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Wednesday
Jan242018

Medical Image of the Week: Methemoglobinemia

Figure 1. A: cyanotic lips and tongue. B: restoration of reddish color after methylene blue infusion.

 

Figure 2. Patient’s blood showing a chocolate brown color.

 

A 62-year-old man with a sternal infection post-coronary artery bypass grafting was transferred because of increasing oxygen requirements, decreased mental status and Candida paralopsis fungemia. He had been treated with multiple antibiotics including sulfonamides and had eventually undergone a tracheostomy. Cetacaine was used for complaints of a sore throat. Physical examination showed cyanotic lips and tongue (Figure 1A). Blood drawn was a chocolate brown color (Figure 2). His SpO2 was 88%, however, arterial blood gases showed his SaO2 was 100% and his PaO2 453 mmHg. Co-oximetry showed 26% methemoglobin. He was administered 0.2mL/kg of 1% solution of methylene blue and his cyanosis rapidly cleared (Figure 1B).

Methemoglobinemia is a condition characterized by increased quantities of hemoglobin with iron oxidized to the ferric (Fe3+) form (1). Methemoglobin is useless as an oxygen carrier and thus causes a varying degree of cyanosis and hypoxia. It can be genetic but is usually caused by exposure to drugs or toxins. Symptoms are proportional to the fraction of methemoglobin. A normal methemoglobin fraction is about 1%. Symptoms associated with higher levels of methemoglobin are: 3-15% - cyanosis; 25-50% - headache, dyspnea; 50-70% - cardiac arrhythmias, altered mental status, delirium, seizures, coma; >70% - death. Drugs most commonly associated with methemoglobinemia include topical and injected local anesthetics (benzocaine, lidocaine, cetacaine), sulfonamides (dapsone), and nitrates (nitroprusside).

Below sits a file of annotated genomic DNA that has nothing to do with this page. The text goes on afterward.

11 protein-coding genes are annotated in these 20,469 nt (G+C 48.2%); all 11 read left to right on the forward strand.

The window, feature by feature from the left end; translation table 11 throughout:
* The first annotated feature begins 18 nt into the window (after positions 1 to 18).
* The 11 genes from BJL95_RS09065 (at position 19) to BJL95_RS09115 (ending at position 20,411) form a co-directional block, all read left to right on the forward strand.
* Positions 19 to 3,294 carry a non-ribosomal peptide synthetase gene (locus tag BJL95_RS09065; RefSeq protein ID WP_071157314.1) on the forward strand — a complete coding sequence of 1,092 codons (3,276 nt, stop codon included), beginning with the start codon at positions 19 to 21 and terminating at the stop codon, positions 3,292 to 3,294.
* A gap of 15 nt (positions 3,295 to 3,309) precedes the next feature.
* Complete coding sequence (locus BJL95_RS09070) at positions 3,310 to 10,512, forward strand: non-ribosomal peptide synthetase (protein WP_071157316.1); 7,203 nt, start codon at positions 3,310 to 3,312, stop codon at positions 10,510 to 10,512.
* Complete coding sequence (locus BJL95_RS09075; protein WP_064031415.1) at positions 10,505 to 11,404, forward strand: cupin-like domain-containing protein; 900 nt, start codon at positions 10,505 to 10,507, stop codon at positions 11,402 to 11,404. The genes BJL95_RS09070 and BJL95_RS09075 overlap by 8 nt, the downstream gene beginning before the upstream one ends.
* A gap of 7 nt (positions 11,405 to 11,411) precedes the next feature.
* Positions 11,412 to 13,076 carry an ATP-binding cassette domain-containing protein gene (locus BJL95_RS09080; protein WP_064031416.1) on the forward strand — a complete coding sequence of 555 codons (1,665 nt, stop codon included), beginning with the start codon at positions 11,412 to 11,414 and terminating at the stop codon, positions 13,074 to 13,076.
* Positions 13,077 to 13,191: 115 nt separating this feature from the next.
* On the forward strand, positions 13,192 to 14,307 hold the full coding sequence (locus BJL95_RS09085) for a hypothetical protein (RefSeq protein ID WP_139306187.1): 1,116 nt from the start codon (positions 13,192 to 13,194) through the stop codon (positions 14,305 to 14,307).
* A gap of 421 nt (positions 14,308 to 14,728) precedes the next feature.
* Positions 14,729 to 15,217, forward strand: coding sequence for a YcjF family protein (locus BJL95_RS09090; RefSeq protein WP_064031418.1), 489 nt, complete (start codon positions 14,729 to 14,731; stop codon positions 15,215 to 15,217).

Intravenous methylene blue, a reducing agent, is the traditional antidotal agent (1). Exchange transfusion and hyperbaric oxygen treatment are second-line options for patients with severe methemoglobinemia who do not respond to methylene blue or who cannot be treated with methylene blue (e.g., those with glucose-6-phosphate dehydrogenase [G6PD] deficiency).

Robert A. Raschke, MD, MS

University of Arizona College of Medicine-Phoenix and Banner University Medical Center

Phoenix, AZ USA

Reference

  1. Denshaw-Burke M. Methemoglobinemia. Medscape. Nov 14, 2017. Available at: https://emedicine.medscape.com/article/204178-overview (accessed 1/11/18).

Cite as: Raschke RA. Medical image of the week: methemoglobinemia. Southwest J Pulm Crit Care. 2018;16(1):49-50. doi: https://doi.org/10.13175/swjpcc007-18 PDF 

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